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CWAA: A Tipping point

January 25, 2016

I recently had lunch at a small hometown restaurant. They served various vegan alternatives, grass fed beef, and all organic vegetables.

But the menu is not the point. When the check arrived I noticed there was no spot for a tip but that an 18% service charge had been added.Unknown

As a San Francisco resident I’m aware of the national debate over tipping in restaurants.

In an effort to equalize pay between front of the house waitstaff, and back of the house cooks and other employees, many  larger restaurants are experimenting with eliminating tips.

This was the first time I had seen it in practice at a smaller business.

In my younger days I spent many hours working as a cook, dishwasher and  bus boy and am painfully aware of the disparity in pay. While the waitstaff is the face of the restaurant, they are dependent on the kitchen for the quality of the meal, the dishwasher to make sure everything is cleaned and the busboys to ensure table turnover.

The dining experience is a combination of everything, so why should the waitstaff be the only folks to benefit.

Minimum wage laws have tried to bridge the gap and have led to the latest version of experimentation.

So, when the waitress returned to collect my payment I couldn’t help but do  little market research.

“How long have you been a no-tip restaurant?” I asked.

“Two or three months,”  she said. “And?” I asked waiting for a diatribe on how much less she was making and how she hated the new system.

She surprised me with “I love it,” and went to explain that every week they get a full financial statement from the owners, explaining gross receipts, tax and expenses and an explanation of what they were receiving as pay.

“My pay is much more predictable, and while it’s a bit less than I made before the switch, as long as business overall is good, we do fine.” She said the most of the other staffers felt the same way and that she thought the kitchen staff was much easier to deal with, now that they had a direct impact on their own pay.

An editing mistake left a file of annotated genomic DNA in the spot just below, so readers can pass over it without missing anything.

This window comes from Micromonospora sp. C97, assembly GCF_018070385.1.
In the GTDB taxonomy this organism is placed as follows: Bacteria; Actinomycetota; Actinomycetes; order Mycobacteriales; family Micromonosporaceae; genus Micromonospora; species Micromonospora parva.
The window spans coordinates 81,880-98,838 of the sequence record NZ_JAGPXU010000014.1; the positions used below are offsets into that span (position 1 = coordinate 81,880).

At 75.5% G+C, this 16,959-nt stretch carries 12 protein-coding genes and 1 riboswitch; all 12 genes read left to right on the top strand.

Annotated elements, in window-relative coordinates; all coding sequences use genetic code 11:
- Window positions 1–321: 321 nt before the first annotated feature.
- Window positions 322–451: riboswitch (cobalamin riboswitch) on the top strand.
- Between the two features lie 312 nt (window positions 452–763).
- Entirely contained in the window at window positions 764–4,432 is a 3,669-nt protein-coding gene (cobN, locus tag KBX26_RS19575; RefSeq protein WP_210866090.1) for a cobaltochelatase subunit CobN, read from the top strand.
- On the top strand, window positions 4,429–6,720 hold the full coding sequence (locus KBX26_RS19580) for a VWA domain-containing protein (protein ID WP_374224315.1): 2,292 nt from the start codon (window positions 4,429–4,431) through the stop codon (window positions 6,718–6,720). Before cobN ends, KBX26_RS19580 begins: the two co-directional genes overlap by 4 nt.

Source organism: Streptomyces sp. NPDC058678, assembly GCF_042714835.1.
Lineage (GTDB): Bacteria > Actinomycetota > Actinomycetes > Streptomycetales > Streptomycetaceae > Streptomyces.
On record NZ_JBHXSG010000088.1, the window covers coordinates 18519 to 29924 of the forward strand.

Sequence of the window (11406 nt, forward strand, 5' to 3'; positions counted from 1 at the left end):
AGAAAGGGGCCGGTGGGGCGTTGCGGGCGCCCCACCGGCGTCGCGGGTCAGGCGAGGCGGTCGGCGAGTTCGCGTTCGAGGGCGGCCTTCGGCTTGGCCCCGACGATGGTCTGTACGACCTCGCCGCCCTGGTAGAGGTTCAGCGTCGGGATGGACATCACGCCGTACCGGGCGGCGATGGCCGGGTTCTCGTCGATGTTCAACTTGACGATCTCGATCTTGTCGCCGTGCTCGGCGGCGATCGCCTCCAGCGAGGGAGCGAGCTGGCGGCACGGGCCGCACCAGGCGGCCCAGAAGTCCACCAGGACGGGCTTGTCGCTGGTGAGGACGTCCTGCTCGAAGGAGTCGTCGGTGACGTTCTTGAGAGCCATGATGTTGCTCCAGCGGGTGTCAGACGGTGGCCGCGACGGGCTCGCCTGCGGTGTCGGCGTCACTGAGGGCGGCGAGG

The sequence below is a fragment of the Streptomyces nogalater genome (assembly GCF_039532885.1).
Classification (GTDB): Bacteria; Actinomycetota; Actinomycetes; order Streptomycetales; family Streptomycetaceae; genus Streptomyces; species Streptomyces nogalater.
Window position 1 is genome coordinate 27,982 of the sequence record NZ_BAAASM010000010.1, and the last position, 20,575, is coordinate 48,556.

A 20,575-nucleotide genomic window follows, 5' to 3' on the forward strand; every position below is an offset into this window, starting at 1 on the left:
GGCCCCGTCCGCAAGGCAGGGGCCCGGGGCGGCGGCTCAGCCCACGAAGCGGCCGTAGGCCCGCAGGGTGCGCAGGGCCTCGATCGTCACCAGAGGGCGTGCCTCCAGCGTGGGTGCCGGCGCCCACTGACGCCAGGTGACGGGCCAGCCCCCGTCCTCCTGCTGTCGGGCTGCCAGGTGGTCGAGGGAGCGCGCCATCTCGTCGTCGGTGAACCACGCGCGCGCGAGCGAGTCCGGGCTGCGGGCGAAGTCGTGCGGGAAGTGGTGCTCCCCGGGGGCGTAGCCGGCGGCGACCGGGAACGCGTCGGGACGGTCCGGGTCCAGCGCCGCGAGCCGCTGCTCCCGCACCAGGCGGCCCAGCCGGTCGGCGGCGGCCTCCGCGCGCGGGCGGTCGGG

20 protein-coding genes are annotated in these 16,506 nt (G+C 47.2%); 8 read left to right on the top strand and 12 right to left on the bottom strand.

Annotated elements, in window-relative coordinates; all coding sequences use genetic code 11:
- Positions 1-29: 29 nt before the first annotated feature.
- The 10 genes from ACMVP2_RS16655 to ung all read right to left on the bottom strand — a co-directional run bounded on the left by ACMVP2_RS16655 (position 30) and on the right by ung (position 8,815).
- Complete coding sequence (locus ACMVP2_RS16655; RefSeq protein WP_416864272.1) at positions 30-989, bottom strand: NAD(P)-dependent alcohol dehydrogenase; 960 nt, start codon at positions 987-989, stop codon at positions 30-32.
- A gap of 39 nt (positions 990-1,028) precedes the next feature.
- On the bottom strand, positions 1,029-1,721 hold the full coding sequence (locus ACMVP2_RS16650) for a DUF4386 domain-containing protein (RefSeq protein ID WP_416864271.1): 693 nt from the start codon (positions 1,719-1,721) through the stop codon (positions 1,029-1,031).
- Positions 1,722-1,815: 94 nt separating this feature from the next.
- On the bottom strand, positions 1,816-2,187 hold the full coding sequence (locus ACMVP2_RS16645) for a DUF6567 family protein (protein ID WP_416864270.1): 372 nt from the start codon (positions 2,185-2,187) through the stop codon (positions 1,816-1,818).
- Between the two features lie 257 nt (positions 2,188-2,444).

She then added that the most important factor was the openness of the owners to list the overall gross receipts and expenses and explain how the pay was calculated. “I can see how that might be a problem at other locations, but here they are very open, and we all know what’s going on.”

I wish the results at other restaurants had been as clear cut. And, from a management standpoint I doubt every owner would be able to be that open. But this was a small business with a stake in the community and their philosophy seemed to fit the spirit of the no-tip effort.

Can we all agree that all restaurants should adopt this system.

American restaurants should take a page from their European counterparts and professionalize every aspect of the dining experience. We would no longer have to agonize over what tip amount was correct and the the overall restaurant experience would be enhanced.

If everyone from dishwasher to executive chef knew that their pay was contingent on keeping the customers happy and ensuring a return visit we’d all be a lot better off.

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Getting Away, Southwest Style

July 16, 2013

Filed under: Coaching,Management,observations,Uncategorized — Tags: , , , , — admin @ 2:45 pm

By now most of us are pretty bored with stories pointing out bad customer service on airlines. But sometimes they can lead to a valuable management lesson. At least I hope so, and if not I’m sure I’ll feel better anyway.

Recently, I was traveling from Boise, Idaho to Oakland, California on Southwest. Plane was scheduled to leave at 6:50 p.m. and was, of course, the last flight out to the Bay Area that day.

Unexpectedly I arrived early, only to find that the flight was ‘delayed slightly’ according to the agent at the ticket counter. So, 6:50 departure, became 7:05, then 7:30 and then 7:55 and then 8:30. By now it was 6:00 and the gate area was filled with folks waiting for a gate agent to see if their connections would be O.K. One traveler even unsuccessfully called the airport paging service to ask that an agent come down to the gate area.

Around the time we should have been boarding, an agent finally shows up and promptly walks away to use the rest room. O.k, so nature calls, it happens. Of course, when she returns she is inundated with passengers wanting to know what to do about their connections.

Her first act is to get on the PA system and say, “Look, I really don’t know what’s going on, and until I do, I don’t have any answers. These things happen all the time, but the more you people stand up here asking me questions the longer it will take me to sort this out, so please do not come to the desk area.”

Two hundred shocked passengers retreated in fear.

But, here’s my point. Southwest knew the flight was delayed when they sent her to the gate, don’t you think she should have known what was coming and possibly checked out the situation before she got to the desk?

Flight delays may happen to her all the time, but to most of the ticket holders in the waiting area, it was just a bit more stress they didn’t need.

Eventually, it all got sorted out and people were rerouted and booked on flights the next day…and we made it back to the Bay Area 2.5 hours late. But it sure seems like a manager might have suggested she show up prepared, so that she wouldn’t be treating her paying customers like third graders waiting for recess.

Certainly made me an ex-Southwest customer.

 

 

 

 

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Manhunt Management Decisions

April 19, 2013

You wouldn’t think the on-going manhunt in Boston would lead to bad management decisions, but it does. Many of the firms in the Boston suburbs have employees who live in the affected areas. This leads to a decision about whether or not to open.